Fidelity to that is no vanity. But it can make ordinary dailiness a distanced experience—which can be ordinarily entertaining (though display of that must be restrained,
so others don’t feel discounted, because others are not being discounted by distanced enjoyment). Besides, appreciating others’ developmental relativity is realistic (if one has the background to really do it fairly), as well as being sometimes fascinating.

But such other-oriented liminality (innerworldly self, outerworldly personality) is best lived invisibly, as if “our” days aren’t uncanny (are genuinely as they seem); or so that another doesn’t mistakenly feel devalued.

In other words, graciously living in a liminal, distanced way—as if there’s no distance —also conceals the “as if” of liminality. I call this self/personal differentiality, or the s/p difference. It’s a difference that has been implicit to my discussions for years,
but disguised in derivative forms, like the difference between self expression and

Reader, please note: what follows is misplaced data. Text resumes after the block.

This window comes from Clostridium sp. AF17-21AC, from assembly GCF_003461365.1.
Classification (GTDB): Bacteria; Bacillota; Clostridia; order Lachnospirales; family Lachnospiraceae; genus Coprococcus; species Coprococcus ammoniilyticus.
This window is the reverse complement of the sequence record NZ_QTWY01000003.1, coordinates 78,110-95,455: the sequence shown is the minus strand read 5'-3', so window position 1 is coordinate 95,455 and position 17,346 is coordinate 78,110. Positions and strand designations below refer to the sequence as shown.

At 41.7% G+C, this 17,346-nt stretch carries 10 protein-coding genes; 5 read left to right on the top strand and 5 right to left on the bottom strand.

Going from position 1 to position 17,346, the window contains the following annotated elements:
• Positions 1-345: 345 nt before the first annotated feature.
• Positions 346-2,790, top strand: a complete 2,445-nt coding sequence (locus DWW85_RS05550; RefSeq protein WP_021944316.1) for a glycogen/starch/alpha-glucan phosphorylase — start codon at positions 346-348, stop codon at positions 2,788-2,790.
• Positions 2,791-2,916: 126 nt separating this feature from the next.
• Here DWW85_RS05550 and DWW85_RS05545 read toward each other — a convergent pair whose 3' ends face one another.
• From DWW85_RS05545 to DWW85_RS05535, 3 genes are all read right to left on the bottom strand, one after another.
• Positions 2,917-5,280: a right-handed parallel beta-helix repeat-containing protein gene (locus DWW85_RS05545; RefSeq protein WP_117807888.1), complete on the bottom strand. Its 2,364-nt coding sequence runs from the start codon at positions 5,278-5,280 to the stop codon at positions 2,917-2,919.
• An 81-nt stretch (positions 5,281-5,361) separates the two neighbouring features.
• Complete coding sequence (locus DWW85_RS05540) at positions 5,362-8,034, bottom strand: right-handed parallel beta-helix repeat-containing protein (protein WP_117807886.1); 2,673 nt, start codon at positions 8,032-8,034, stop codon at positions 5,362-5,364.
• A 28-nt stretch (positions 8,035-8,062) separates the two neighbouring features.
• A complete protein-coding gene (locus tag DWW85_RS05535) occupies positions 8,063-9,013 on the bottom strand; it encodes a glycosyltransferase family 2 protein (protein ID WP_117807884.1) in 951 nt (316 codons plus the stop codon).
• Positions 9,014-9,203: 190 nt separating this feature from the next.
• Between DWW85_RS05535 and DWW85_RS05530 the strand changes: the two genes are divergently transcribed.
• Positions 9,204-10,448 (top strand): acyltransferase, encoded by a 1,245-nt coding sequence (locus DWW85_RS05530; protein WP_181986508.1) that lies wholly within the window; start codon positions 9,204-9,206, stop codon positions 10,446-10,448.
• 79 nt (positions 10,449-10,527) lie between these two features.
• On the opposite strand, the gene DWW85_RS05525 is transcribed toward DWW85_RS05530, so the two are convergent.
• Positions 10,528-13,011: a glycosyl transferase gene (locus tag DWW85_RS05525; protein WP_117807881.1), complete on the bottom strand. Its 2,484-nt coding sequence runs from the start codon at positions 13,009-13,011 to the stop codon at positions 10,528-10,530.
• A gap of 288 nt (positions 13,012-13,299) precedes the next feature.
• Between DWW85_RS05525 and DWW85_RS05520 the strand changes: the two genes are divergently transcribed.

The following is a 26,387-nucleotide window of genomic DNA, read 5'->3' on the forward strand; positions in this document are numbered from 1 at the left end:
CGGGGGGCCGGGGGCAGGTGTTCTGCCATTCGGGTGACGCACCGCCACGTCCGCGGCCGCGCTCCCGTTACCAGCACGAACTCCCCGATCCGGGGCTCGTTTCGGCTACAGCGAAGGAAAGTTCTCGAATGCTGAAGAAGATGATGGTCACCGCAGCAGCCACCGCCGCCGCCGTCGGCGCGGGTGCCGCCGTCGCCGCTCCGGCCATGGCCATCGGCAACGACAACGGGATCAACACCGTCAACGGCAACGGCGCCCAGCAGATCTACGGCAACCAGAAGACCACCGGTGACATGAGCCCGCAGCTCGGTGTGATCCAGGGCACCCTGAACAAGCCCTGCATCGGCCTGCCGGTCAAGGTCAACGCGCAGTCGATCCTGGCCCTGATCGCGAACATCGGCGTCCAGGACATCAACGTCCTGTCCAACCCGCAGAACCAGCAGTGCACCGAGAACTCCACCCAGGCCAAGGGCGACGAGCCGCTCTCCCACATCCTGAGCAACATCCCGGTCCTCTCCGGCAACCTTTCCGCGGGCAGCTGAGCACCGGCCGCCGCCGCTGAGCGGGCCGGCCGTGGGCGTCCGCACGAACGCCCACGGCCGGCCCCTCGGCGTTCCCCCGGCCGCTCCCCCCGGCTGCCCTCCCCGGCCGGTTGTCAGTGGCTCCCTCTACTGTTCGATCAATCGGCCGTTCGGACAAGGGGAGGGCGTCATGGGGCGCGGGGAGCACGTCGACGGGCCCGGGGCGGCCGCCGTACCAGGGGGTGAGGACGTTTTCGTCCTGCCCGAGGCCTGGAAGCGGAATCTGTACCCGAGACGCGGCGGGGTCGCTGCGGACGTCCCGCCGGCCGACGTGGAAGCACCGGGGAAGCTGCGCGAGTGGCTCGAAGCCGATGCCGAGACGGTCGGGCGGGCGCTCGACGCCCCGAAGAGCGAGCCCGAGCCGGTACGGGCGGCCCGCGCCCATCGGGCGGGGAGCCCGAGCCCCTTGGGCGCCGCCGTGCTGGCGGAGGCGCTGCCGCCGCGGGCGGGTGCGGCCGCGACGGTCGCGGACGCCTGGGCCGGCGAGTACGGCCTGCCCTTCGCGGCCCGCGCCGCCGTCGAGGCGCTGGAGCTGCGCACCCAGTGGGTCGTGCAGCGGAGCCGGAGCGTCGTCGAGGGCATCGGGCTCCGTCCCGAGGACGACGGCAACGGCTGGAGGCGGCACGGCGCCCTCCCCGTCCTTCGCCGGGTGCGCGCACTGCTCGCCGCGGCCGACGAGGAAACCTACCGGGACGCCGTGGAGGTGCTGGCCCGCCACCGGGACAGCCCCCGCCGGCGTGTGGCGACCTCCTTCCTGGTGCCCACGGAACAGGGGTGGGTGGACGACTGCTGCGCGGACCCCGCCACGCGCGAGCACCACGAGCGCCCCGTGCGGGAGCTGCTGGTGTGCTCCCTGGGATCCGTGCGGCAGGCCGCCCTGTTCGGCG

self representation; authoriality and authorship; a focus on “selfidentity” one place,
a focus on “interpersonal” relations elsewhere.

So-called “royalty” knows the difference. Fans of celebrities love to feel that “They are like us.” Many celebrities long to be regarded as just anyone else; they don’t welcome being “put on a pedestal” or denied the pleasure of ordinary regard (something else than being denied a private life: being of “our” world, as if not differentially in our world).

And brilliant minds in academia tend to be humble about “undue” admiration and are gracious with their scarce free time. Being in is also at heart a self-differential belonging with.

More than that, the “better angels” want to see betterment “scaled up,” enabling
(or seeing enabled, supporting) as much high individuation as possible.

But being other-oriented can also be regularly fun: being with others as they want, being their friend, their colleague; being the teacher, the service provider, the entertainer—the ethnographer, the documentarian, the artist in research.

Besides, one can always move on, when fun wanes—or instead suggest that “we” walk together awhile, make a new path of ours, so to speak.

For the most part, though, there aren’t those chances. I am, let’s say, merely
an idiosyncrat (gladly). I move on.